The same was true of the president. The no. 33 bus from Friendship Heights drove right in front of the White House on the way to Capitol Hill. When President Richard Nixon got into trouble, a driver could honk his horn as he pa.s.sed 1600 Pennsylvania Ave. and the occupant upstairs knew it meant, "Resign!"

All this is gone.

Now, checkpoints dot the Capitol plaza where FDR said we have nothing to fear but fear itself. You can't drive a truck anywhere near the Hill. Pennsylvania Avenue is closed to traffic from 15th Street to 17th Street.

Even the air has a perimeter. If anyone leaves their seat during the thirty-minute approach to Reagan National Airport, the plane may head directly to Dulles.

Want to write your senator? Forget it. That anthrax-tainted letter to Tom Daschle from Trenton virtually shut down the Capitol.

It took years for this shutting of the democratic gates. First came the bombing in the Capitol in '71. Then Oklahoma City. Then September 11 and United Flight 93, the fourth plane that may have been headed for the Capitol, but was brought down by courageous pa.s.sengers.

This thing called terrorism has wormed its way into our collective consciousness. Anthrax spores are in the Senate mail. Little particles of h.e.l.l are in the Capitol air. Staffers with nervous systems once wired to the news cycle now wait in line for Cipro. The big questions of foreign policy and fiscal policy have shrunk to the small one: How do I stay alive?

"We have some planes," we hear a hijacker say. "Just stay quiet and you'll be OK - n.o.body move, please - don't try to make any stupid moves."

We older people refuse to buy it. Maybe it's because we've been through worse. Maybe because we've been through better.

Chris Matthews

- Appendix D -


GAVIN DE BECKER and a.s.sociates is a seventy-member firm that advises clients on the a.s.sessment and management of threats of violence, inappropriate pursuit, stalking situations, workplace violence, biological attack, and terrorism.

The Threat a.s.sessment and Management Division (TAM) a.s.sesses inappropriate, alarming, or threatening communications and develops management plans for dealing with unwanted pursuers and safety hazards. TAM also conducts sensitive investigations relevant to safety and a.s.sists clients with strategies to reduce their vulnerability to inappropriate pursuit and to enhance privacy. TAM provides expert-witness consultation on cases involving stalking, threats, and prevention of violence. This division runs the special team that surveys sites and screens mail for the presence of biological pathogens.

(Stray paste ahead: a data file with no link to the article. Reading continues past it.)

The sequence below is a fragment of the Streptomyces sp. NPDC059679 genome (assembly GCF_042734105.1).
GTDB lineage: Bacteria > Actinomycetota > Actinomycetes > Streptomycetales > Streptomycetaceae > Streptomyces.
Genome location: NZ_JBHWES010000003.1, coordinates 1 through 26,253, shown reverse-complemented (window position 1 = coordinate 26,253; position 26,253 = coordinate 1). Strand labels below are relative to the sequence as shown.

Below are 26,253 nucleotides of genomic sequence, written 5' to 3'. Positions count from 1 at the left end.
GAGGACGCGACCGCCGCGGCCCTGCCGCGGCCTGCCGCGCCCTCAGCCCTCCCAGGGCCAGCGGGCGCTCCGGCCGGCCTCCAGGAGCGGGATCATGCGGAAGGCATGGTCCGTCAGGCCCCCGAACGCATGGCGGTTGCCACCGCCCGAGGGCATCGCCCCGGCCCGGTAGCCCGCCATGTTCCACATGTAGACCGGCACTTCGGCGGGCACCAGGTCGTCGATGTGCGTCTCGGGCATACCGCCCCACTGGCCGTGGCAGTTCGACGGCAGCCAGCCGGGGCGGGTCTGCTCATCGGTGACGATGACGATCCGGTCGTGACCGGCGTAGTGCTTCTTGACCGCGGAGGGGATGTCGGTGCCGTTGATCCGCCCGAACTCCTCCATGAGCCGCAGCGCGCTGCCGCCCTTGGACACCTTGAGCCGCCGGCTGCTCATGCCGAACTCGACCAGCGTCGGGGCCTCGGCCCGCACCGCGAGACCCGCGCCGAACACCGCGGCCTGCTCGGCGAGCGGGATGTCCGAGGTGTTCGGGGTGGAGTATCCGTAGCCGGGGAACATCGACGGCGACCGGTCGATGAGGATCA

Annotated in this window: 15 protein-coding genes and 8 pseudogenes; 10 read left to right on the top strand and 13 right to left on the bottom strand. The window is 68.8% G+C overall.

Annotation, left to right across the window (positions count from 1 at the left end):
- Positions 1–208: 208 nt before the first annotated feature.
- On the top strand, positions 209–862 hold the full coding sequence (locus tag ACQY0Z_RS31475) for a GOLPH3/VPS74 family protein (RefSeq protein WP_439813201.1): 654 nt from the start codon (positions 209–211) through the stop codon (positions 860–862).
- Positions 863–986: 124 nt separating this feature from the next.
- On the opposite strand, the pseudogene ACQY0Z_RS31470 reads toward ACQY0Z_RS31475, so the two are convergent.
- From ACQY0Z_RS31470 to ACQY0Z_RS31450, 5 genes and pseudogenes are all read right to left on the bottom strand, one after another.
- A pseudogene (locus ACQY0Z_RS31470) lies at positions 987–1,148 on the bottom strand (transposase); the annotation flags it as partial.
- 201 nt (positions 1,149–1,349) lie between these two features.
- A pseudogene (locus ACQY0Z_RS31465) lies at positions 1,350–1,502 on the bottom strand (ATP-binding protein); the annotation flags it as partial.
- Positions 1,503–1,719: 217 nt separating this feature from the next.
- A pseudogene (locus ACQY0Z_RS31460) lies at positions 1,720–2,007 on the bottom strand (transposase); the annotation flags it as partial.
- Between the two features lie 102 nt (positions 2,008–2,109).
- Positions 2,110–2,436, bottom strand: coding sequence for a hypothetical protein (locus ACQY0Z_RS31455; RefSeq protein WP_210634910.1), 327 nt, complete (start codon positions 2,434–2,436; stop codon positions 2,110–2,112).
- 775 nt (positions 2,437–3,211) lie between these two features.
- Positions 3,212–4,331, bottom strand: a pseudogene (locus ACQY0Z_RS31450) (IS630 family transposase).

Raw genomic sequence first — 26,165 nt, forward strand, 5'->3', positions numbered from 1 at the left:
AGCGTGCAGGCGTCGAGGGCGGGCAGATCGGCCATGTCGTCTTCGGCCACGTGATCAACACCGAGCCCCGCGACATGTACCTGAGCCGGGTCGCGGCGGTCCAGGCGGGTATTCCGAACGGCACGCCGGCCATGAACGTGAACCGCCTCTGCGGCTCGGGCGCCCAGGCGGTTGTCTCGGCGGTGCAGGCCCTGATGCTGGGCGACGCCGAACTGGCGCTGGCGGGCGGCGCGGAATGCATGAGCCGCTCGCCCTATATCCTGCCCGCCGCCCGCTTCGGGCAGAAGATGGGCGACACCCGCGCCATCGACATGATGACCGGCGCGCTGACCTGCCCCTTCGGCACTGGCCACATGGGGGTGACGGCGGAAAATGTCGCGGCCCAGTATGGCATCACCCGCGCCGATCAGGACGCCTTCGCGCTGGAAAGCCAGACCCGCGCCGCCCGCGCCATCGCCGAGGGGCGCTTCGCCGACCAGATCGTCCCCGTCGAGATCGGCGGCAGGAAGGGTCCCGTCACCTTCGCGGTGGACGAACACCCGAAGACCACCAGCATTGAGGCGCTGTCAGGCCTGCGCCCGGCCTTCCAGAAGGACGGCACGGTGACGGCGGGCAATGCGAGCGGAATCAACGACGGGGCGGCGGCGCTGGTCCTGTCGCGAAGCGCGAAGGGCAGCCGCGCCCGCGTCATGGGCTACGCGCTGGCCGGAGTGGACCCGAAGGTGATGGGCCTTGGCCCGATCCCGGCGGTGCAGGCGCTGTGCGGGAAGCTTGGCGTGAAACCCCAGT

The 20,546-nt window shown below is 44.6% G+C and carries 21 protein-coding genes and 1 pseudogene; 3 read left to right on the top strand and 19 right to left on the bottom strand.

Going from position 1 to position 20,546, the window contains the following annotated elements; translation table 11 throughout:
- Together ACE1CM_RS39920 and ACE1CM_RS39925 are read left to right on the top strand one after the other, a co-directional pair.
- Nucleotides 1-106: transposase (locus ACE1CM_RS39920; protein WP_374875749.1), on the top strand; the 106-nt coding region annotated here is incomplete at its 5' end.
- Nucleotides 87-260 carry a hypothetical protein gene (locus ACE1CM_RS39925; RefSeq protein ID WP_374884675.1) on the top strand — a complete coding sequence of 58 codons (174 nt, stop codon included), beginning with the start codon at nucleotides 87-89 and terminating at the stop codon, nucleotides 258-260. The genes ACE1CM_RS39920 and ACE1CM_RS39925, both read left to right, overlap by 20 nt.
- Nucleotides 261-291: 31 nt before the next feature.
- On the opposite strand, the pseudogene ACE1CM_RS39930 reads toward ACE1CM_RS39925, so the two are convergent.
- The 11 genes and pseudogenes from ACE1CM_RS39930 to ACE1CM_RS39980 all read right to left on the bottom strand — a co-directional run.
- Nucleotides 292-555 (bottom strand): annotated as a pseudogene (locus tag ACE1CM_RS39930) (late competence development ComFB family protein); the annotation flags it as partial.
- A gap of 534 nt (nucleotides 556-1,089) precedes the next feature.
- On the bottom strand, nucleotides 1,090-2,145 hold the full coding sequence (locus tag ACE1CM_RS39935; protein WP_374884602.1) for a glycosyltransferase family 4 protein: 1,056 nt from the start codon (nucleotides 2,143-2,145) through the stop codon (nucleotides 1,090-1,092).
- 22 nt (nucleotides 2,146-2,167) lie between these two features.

The MOSAIC Threat a.s.sessment Systems Division provides advanced training to law enforcement, prosecutors, state and federal agencies, corporate executives, and school administrators on threat a.s.sessment, case management, and the prevention of violence. MOSAIC refers to a computer-a.s.sisted threat-a.s.sessment method that helps ensure fairness, consistency, and thoroughness. MOSAIC systems designed for specific a.s.sessment applications are available to government agencies, universities, school systems, corporations, and some other inst.i.tutions: - MAPP-MOSAIC for a.s.sessment of Public Figure Pursuit - MDV-MOSAIC for a.s.sessment of Domestic Violence Situations - MAST-MOSAIC for a.s.sessment of School Threats - MAST-U-MOSAIC for a.s.sessment of School Threats in a University Setting - MAT-W-MOSAIC for a.s.sessment of Threats in the Workplace - JUDICIAL-MOSAIC for a.s.sessment of Judicial Threats The Protective Security Division (PSD) provides advance planning and coordination, logistical support, and protective coverage for public figures and other at-risk individuals. Protective coverage is provided at public appearances, while traveling, as well as round-the-clock protection at private residences and corporate offices. PSD also provides secure transportation using highly trained drivers and specially equipped armored vehicles.

The Technical Security Services Division (TSS) conducts security surveys of residences and offices, providing detailed written recommendations for improvement. TSS reviews plans, coordinates with security vendors, and develops installation specifications for security enhancements.

Three times a year, Gavin de Becker and a.s.sociates gathers leading experts to conduct advanced training in threat a.s.sessment and management for government officials, law-enforcement professionals, university police, and corporate security personnel. These four-day academies are held at the UCLA Conference Center at Lake Arrowhead, California.

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Fear Less Part 8 summary